The Board of Trustees of the Leland Stanford Junior University (“Stanford”) v. The Chinese University of Hong Kong

Docket No. 2015-2011

June 27, 2017

Brief Summary: Board interference decision of no written description vacated and remanded because, e.g., it erred in relying on “conclusions about the Roche 454 platform to conclude that Illumia teaches only targeted sequencing”, failed “to explain the meaning of key sentences and phrases in the specification’s discussion of the sequencing process”, and did not “compare these statements to the claim limitations.”

Summary: Stanford appealed the results of three interference proceedings in which all of its claims relating to cell-free fetal DNA (“cff-DNA”) testing methods for detecting fetal aneuploidies (in which a fetus has an abnormally high number of chromosomes such as in Down’s and Turner’s syndromes) were found to be unpatentable for lack of written description (“WD”) (No. 105,920 (Stanford’s Ser. No. 12/393,833 and US 8,008,018 (a CON of US 7,888,017) vs. CHUK’s Ser. No. 13/070,275); and 105,923 / 105,924 (Stanford’s 12/393,833)). The ‘920 decision was issued separately by the Board but referred to by the FC panel “for clarity” (“our decision applies to the Board’s findings in all three interferences”). Stanford’s (“Quake’s”) original claims were directed to “target sequences” and “measuring the presence of different target sequences”. CHUK claimed that “in 2011, [Stanford] realized that CHUK had claimed the ‘random sequencing’ method”, “cancelled all pending claims”, and “added…claims…that, for the first time, explicitly cover random” massively parallel sequencing (“MPS”) methods. The Board found Stanford’s “specification disclosed ‘targeted’ rather than ‘random’ sequencing, and the specification would not have indicated to one of ordinary skill in the art that Quake was in possession of the claimed random MPS method” (“the facts do not indicate that those of ordinary skill in the art would have understood the inventors had put these pieces [disclosed in the specification] together into a complete method”). The Board relied in large part on the testimony of Dr. Gabriel, finding “Dr. Gabriel’s statement that the Illumina platform referenced in the specification could be used for both random and targeted sequencing was not a reference to random MPS….” The case was originally heard in a ND CA but was transferred to the FC in view of Biogen (FC 2015 (interferences declared after Sept. 15, 2012 can only be appealed to the FC)). The FC opinion first rejected Stanford’s Biogen-related argument, stating “Biogen is the law of this circuit and we, as a panel, will not revisit it.” The FC panel also found “Stanford’s attempt to include evidence elicited during [the DC] proceedings is inappropriate” since “the activities in the [DC] are a nullity when the [DC] lacks subject matter jurisdiction” (Rurgas AG, US 1999) and “[o]ur precedent makes clear that our review of a Board interference decision must be confined to the ‘four corners’ of the record before the Board” (In re Gartside, FC 2000; 35 USC § 144 (2012)).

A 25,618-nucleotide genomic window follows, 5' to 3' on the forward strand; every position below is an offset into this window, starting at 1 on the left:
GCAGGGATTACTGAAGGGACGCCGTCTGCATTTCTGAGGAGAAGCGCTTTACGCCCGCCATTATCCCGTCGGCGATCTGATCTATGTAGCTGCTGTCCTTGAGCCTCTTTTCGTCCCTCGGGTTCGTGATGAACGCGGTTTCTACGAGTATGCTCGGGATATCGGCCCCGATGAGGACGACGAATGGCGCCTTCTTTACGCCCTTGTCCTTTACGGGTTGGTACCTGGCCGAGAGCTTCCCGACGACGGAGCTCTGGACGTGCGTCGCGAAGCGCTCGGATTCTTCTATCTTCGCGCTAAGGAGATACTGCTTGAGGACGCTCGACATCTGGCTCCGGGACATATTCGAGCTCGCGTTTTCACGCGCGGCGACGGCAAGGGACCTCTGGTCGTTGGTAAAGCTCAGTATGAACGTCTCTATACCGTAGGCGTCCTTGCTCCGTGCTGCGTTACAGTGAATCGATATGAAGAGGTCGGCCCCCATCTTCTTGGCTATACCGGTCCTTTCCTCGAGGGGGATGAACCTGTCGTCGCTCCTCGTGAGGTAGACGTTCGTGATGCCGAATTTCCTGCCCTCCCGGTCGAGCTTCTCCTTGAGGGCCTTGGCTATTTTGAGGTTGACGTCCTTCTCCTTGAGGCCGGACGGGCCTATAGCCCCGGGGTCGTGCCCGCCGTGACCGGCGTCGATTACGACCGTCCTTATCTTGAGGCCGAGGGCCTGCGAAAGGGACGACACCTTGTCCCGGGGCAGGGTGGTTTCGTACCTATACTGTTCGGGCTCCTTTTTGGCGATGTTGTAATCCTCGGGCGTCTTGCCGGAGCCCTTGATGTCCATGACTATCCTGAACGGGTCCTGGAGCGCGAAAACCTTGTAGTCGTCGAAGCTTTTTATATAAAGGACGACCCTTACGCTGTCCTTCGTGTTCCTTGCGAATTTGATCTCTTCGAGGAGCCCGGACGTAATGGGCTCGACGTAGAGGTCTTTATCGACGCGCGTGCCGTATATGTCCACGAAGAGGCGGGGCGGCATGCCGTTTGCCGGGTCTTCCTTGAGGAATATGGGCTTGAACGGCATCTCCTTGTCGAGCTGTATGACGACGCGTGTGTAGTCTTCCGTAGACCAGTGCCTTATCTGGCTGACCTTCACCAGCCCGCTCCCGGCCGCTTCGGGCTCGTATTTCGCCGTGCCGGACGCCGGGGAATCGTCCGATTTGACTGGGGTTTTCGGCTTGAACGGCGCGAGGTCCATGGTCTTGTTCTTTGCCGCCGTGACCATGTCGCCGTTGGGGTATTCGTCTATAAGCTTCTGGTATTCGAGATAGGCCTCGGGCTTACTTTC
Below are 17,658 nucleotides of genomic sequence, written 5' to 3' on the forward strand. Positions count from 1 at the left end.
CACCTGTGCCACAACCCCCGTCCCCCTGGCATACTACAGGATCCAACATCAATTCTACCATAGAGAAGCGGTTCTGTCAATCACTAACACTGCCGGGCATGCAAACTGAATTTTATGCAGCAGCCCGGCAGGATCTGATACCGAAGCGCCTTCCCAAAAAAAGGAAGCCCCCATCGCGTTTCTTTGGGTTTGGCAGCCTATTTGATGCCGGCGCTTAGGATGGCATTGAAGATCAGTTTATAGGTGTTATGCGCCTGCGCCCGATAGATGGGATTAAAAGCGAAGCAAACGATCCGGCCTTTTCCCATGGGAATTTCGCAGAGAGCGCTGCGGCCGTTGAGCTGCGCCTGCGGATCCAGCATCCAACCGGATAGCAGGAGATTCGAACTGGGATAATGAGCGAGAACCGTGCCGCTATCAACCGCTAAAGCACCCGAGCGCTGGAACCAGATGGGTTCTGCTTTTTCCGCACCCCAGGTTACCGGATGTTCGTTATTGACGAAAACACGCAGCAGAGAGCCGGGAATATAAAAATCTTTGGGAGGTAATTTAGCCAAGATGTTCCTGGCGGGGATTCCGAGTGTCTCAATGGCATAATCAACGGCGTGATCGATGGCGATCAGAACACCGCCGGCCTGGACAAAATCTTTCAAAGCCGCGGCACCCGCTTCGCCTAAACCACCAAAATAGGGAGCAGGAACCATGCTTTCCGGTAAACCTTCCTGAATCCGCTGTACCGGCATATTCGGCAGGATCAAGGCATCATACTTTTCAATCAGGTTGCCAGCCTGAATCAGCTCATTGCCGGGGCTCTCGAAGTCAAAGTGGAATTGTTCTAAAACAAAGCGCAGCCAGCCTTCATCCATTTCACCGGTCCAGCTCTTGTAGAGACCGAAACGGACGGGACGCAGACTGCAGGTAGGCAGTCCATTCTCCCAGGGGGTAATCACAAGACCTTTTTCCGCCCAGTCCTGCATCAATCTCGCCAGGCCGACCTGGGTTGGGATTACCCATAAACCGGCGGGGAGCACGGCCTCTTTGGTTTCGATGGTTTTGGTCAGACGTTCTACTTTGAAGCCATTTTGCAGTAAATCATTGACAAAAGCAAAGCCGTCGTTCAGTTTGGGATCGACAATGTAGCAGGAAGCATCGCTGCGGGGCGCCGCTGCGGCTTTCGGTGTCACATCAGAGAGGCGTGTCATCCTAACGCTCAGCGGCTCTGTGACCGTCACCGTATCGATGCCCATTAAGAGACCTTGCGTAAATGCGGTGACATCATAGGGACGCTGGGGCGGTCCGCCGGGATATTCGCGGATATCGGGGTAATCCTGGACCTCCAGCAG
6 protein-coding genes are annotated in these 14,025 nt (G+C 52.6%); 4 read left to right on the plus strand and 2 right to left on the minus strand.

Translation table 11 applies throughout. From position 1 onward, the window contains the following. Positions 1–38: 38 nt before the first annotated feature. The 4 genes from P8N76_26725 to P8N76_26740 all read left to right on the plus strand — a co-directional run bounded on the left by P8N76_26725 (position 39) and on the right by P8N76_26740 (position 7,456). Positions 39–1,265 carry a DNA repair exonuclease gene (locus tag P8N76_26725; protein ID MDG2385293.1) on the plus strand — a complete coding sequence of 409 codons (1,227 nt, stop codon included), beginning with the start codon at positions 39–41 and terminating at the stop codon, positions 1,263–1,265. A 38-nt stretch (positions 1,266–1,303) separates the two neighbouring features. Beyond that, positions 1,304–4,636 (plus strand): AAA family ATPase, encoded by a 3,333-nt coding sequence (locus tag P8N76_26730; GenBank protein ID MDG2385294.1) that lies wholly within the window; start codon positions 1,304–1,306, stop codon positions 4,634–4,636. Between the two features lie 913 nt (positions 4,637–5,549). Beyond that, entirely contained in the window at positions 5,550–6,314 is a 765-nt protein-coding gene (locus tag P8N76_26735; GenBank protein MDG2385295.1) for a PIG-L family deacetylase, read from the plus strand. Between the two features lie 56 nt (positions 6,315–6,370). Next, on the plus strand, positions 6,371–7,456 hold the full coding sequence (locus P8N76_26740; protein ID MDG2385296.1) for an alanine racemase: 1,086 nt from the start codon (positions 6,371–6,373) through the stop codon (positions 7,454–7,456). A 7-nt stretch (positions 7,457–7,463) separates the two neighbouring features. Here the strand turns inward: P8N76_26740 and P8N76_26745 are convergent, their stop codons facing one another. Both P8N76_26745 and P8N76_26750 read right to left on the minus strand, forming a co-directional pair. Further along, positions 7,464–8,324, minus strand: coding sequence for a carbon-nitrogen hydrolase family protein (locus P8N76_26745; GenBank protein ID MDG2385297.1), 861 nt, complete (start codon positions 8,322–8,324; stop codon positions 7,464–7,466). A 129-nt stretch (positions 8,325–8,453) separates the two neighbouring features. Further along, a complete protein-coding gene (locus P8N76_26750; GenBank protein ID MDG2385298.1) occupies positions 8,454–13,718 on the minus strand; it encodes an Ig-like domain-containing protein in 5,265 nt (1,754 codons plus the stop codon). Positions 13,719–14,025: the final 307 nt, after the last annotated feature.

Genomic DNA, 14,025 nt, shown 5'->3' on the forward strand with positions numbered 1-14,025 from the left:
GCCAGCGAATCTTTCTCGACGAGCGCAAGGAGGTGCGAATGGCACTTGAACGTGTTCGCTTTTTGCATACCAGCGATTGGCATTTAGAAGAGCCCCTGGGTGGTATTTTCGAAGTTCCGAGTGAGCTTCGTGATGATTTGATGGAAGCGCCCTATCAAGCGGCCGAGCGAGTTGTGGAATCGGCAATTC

Regarding the written description issue (“the heart of Stanford’s appeal”), the FC panel explained that it reviews the Board’s legal conclusions de novo (In re Elsner, FC 2004) and it factual findings for substantial evidence (In re Gartside, FC 2000). It also explained that written description is found “when ‘the essence of the original disclosure’ conveys the necessary information-‘regardless of how it’ conveys such information, and even when the disclosure’s ‘words [a]re open to different interpretations” (In re Wright, FC 1989; In re Ruschig, CCPA 1967 (“disclosure should ‘provide sufficient ‘blaze marks’ to guide a reader”)). The FC panel found the Board erred in relying on “conclusions about the Roche 454 platform to conclude that Illumia teaches only targeted sequencing” and “frames its finding in terms of an erroneous premise: the Board’s task was to determine whether the ‘018 patent’s written description discloses random MPS sequencing…not whether the description does not preclude targeted MPS sequencing.” It also found the Board failed “to explain the meaning of key sentences and phrases in the specification’s discussion of the sequencing process” and “compare these statements to the claim limitations.” Thus, citing In re Nuvasive (FC 2016) and Ariosa (FC 2015), the FC panel vacated the interference decision and remanded it for reconsideration. The FC panel also suggested the Board should consider “the record evidence as to pre-filing date art-related facts on Illumina products” and “any post-filing date publications contain[ing] art-related facts on random MPS sequencing of Illumina products existing on the filing date” (In re Hogan, CCPA 1977 (“use of ‘later publications as evidence of the state of the art existing on the filing date”)).

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